Fescue and Sons will rely on Red's knowledge of the local community and top-quality landscaping skills. Initial outreach will involve direct canvassing of the neighborhood. This will be supplemented by ads, showing properties we have worked on, and brochures and fliers hung up in local businesses.
We will also rely on word of mouth, so part of our strategy is to treat every job as if it were the most important client we have ever had. Phone calls will be returned promptly, services will be done professionally and on time, and customers will be treated with respect.
Fescue & Sons Yard Care's competitive edges will be our high quality work and unflagging professionalism.
During the first summer, Red will do all of the lawn care and other work, with some help from his son, Rye. Starting in May of 2006, we will hire a second, part-time employee as a landscaper. Red, Rye, and the landscaper will always work as a team, allowing for direct supervision of all workers and direct involvement with the job at hand, to ensure customers receive the high quality they expect.
Fescue & Sons Yard Care's second competitive edge is professionalism. In our business, this means returning customer inquiries promptly, showing up on time, bringing all necessary equipment, reserving breaks for times away from the customers' yards, and cleaning up thoroughly after ourselves when we leave. To facilitate communication, Red will have a cell phone at all times, where he can be reached directly or receive messages, if he's in the middle of a job. Cell phone reception in most of the town is quite good, despite being a rural area.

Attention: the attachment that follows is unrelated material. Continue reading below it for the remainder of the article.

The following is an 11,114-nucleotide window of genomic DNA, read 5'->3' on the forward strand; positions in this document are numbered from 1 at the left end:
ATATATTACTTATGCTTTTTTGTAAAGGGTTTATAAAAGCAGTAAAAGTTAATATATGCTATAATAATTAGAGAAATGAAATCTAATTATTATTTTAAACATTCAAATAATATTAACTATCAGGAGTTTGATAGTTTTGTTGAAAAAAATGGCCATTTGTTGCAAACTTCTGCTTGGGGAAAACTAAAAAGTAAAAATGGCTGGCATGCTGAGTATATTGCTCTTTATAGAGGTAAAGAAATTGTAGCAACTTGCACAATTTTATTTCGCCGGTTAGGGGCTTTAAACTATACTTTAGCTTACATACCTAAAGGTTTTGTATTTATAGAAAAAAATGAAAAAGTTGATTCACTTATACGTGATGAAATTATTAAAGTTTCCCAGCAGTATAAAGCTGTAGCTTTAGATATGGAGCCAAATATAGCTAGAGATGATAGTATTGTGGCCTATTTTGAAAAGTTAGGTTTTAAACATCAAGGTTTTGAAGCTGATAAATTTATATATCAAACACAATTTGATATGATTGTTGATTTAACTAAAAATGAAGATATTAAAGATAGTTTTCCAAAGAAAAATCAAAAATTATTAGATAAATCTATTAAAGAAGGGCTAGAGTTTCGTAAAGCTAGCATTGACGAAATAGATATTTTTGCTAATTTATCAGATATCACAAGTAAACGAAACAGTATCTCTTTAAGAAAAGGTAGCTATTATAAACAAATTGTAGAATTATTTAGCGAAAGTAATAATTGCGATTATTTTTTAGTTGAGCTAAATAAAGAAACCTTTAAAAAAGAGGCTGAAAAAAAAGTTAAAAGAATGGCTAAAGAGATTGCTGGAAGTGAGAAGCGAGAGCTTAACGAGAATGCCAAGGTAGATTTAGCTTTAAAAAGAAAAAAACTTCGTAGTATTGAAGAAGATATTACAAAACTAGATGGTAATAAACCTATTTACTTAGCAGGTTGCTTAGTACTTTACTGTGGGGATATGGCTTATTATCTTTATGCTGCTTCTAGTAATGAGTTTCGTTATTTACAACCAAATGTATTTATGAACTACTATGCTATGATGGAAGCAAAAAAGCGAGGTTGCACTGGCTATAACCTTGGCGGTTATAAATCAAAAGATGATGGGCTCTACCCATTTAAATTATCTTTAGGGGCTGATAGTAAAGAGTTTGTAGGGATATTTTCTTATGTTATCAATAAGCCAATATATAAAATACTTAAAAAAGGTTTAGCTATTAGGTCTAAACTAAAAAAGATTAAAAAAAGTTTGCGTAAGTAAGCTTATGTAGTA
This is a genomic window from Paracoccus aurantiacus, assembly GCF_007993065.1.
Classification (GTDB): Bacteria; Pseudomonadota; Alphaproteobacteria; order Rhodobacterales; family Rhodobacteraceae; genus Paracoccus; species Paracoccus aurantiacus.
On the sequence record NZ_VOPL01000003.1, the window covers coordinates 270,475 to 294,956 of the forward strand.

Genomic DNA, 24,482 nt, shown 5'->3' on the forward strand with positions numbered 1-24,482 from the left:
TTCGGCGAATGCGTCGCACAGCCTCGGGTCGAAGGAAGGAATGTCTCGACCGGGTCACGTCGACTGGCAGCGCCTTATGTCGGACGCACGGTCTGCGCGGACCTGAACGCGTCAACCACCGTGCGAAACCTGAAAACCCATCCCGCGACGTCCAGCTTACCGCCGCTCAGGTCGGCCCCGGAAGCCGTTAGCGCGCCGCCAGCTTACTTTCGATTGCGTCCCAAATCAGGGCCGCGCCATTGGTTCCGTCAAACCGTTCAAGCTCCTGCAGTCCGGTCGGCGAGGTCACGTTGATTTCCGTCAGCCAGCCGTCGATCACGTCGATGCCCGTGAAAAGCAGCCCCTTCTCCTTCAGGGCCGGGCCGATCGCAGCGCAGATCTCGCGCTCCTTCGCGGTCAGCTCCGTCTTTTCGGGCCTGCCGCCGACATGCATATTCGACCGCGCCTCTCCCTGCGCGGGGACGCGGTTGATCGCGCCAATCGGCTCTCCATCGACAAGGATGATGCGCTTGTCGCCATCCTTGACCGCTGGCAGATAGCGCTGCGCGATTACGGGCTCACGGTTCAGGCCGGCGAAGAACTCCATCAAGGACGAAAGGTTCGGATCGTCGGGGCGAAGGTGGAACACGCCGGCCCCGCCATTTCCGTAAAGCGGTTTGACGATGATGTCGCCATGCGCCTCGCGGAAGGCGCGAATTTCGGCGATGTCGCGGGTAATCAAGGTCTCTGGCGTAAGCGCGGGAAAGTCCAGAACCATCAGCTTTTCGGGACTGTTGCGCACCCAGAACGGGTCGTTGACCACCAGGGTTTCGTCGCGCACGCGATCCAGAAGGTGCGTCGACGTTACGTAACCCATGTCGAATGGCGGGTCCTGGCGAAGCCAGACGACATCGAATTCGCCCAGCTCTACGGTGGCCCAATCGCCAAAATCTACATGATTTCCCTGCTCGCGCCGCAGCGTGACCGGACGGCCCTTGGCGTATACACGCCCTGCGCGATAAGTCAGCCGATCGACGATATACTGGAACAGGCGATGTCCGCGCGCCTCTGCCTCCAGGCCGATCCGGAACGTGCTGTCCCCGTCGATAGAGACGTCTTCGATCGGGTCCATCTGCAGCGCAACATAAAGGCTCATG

All of these sound like simple things, but they will help us stand out from the local competition.
Our marketing strategy in the first year relies largely on face-to-face contact between Red and potential customers, and word-of-mouth from satisfied clients. In the second year, we will place more ads, and in different papers (such as in the nearby city), as well as trying to generate more word-of-mouth from our customers.
Fescue & Sons Yard Care sales strategy will be based on one-on-one communications with potential customers. By going door to door in his own neighborhood, Red can become more familiar to these folks and take advantage of his outgoing personality.
In the start-up period (the month of June), we will set up the office, and purchase the necessary lawn care equipment. At the same time, Red will spend three to four afternoons a week, especially on weekends, going around the neighborhood to scout out problem lawns and talk to potential customers. There are at least two weekends coming up that are likely to be scorchers, when potential customers will look outside and think that the last thing they want to do is go out and mow the lawn - these are our best days to canvass the neighborhood, offering a service many do not even realize they want.